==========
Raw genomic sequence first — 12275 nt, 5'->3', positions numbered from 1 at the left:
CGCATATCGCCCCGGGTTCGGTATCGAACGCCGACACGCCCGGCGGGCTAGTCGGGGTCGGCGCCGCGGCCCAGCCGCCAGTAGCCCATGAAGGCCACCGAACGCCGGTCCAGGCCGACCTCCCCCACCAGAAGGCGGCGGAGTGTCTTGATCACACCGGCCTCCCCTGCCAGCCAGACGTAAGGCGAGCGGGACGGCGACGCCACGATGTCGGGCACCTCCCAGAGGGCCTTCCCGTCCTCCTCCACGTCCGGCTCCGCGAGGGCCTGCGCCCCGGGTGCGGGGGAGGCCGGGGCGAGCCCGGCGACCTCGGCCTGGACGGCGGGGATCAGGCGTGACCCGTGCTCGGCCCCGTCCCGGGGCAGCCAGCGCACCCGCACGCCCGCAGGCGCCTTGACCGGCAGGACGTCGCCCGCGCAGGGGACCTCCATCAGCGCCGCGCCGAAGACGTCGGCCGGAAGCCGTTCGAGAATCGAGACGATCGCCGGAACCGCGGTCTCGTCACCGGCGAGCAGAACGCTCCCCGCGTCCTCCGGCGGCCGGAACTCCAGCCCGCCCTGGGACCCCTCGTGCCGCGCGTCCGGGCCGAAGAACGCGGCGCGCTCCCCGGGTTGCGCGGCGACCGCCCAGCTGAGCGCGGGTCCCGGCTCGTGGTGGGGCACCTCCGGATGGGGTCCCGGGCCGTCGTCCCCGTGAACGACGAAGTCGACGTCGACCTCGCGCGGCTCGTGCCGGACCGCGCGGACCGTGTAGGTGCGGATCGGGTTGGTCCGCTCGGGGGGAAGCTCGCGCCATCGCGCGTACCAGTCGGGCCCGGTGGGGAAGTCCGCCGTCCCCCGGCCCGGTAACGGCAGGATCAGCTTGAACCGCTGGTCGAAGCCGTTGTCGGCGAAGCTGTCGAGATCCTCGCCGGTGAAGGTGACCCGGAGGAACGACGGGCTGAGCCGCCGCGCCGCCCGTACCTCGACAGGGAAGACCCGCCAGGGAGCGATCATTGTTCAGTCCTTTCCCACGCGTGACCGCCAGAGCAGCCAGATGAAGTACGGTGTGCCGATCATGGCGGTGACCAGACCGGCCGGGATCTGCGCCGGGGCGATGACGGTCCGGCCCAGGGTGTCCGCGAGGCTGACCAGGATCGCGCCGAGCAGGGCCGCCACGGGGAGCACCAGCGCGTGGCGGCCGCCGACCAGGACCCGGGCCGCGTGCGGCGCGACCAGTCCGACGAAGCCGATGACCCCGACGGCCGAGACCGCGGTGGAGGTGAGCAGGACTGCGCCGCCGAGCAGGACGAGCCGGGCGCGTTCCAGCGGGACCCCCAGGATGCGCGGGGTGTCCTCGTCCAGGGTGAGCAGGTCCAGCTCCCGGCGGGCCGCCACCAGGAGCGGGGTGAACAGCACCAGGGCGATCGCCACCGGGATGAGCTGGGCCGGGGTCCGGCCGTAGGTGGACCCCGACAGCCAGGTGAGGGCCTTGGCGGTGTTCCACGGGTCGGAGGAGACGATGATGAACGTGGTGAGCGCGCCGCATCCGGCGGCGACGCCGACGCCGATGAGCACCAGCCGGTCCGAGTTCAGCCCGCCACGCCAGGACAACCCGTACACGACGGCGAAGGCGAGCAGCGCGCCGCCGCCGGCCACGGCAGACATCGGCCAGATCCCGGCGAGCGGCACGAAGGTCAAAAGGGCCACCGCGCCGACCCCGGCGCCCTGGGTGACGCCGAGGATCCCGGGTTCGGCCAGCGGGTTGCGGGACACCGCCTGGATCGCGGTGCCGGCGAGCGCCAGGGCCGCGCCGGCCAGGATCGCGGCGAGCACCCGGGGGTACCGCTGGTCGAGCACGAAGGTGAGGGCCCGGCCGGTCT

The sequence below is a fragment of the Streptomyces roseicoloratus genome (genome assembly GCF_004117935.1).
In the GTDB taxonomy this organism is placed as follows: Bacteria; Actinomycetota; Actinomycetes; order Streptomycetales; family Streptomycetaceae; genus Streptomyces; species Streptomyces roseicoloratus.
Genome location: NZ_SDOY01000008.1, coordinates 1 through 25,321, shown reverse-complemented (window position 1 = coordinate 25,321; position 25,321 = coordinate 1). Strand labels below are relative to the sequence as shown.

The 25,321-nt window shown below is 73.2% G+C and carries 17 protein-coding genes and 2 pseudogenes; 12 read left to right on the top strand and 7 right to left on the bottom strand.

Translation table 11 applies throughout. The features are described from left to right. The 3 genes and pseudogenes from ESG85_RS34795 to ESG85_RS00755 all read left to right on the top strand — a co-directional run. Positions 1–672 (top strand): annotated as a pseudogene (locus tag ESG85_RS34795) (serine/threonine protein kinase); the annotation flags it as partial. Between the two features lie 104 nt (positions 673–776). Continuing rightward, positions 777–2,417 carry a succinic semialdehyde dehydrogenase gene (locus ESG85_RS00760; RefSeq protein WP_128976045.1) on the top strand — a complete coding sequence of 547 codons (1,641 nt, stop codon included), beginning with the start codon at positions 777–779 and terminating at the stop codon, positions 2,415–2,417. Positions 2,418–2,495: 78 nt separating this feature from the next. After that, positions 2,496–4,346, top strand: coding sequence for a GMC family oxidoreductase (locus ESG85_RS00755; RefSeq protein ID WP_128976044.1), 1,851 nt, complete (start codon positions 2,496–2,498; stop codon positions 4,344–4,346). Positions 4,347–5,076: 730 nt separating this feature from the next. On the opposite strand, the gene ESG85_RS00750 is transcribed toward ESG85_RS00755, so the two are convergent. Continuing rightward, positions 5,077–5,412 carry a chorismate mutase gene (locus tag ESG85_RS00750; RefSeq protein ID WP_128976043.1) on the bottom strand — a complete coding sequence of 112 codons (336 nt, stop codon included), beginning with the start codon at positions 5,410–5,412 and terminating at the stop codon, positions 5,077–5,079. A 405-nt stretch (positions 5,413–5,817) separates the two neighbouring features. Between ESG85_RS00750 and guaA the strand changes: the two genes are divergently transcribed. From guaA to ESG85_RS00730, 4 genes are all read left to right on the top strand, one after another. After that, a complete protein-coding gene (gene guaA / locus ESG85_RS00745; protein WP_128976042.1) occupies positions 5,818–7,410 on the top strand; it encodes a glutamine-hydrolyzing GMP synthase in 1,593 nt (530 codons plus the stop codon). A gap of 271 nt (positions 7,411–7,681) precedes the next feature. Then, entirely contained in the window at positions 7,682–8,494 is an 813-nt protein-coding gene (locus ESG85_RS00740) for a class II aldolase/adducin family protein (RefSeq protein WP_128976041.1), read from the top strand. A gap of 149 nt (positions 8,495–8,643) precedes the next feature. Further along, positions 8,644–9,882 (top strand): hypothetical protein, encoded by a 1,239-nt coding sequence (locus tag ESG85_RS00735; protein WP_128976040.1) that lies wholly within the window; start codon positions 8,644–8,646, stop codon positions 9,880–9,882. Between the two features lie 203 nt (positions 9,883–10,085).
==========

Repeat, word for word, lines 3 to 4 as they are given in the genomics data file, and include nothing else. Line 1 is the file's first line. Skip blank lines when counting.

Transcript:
The sequence below is a fragment of the Streptomyces roseicoloratus genome (genome assembly GCF_004117935.1).
In the GTDB taxonomy this organism is placed as follows: Bacteria; Actinomycetota; Actinomycetes; order Streptomycetales; family Streptomycetaceae; genus Streptomyces; species Streptomyces roseicoloratus.